Moon’s Healthy Journey…
I remember my mom cooking broiled mackerel fish for a lot of weekend brunches and can never forget its distinctive smell from the fish smoke rising. Koreans and Japanese people both love mackerel, which is an oily fish and some think it has a fishy taste. Mackerel was a staple fish we ate in our house, so I love it! Koreans like to brine it in salt first and then broil it; the Japanese like to just broil it fresh.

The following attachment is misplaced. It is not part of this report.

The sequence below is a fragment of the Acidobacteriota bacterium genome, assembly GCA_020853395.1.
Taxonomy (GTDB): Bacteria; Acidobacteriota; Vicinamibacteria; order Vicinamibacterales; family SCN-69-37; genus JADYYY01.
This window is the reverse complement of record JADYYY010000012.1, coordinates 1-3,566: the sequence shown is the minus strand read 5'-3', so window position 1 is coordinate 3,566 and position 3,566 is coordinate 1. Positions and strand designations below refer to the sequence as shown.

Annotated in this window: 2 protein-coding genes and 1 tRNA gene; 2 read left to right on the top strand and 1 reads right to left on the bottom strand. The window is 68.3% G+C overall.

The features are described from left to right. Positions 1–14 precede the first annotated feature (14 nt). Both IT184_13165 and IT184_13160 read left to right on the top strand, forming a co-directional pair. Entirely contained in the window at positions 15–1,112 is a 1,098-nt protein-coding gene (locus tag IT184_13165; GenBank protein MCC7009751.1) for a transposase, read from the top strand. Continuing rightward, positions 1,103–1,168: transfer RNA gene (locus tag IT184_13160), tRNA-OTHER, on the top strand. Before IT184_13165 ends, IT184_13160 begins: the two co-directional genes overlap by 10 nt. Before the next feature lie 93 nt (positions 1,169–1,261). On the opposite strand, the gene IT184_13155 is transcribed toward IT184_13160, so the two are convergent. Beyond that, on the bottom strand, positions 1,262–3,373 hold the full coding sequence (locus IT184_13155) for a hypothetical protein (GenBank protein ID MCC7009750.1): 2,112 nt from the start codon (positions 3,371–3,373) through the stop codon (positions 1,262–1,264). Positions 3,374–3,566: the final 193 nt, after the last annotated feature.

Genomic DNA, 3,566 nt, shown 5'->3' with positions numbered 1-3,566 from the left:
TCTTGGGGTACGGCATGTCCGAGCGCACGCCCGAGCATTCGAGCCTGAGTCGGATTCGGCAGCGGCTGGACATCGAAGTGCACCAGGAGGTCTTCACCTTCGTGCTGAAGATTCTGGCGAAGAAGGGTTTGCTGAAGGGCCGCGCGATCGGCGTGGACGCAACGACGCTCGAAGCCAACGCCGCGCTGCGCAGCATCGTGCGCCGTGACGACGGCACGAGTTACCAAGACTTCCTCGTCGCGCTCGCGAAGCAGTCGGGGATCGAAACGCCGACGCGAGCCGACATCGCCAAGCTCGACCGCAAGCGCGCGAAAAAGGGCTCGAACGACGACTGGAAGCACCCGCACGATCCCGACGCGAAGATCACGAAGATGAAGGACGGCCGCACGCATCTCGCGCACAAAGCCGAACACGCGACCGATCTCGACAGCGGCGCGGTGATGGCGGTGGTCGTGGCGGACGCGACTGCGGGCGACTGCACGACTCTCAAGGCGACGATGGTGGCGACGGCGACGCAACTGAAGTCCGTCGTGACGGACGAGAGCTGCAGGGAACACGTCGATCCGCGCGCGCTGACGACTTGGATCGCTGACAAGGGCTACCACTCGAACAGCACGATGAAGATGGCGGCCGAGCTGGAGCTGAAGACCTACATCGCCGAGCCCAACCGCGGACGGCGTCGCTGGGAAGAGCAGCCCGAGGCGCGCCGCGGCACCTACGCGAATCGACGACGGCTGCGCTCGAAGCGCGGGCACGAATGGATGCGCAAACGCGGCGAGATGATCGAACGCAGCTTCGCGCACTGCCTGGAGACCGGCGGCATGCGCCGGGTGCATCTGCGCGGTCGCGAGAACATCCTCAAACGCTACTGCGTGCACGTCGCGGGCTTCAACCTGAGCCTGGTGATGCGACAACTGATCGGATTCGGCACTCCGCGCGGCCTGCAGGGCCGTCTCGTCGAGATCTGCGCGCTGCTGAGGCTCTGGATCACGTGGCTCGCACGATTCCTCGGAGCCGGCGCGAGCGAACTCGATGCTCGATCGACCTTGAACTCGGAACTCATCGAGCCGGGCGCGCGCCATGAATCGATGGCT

My mom prepared it the Korean way and we would eat it with rice and Korean side dishes. I like to dip it in a little soy sauce with lemon. Mackerel is cheap and a rich source of the good Omega 3 fatty acids, so you get both the nutrition and savings at the same time!
I also like canned mackerel:
Season Fillets of Mackerel in Olive Oil, 4.375-Ounce Tins (Pack of 12)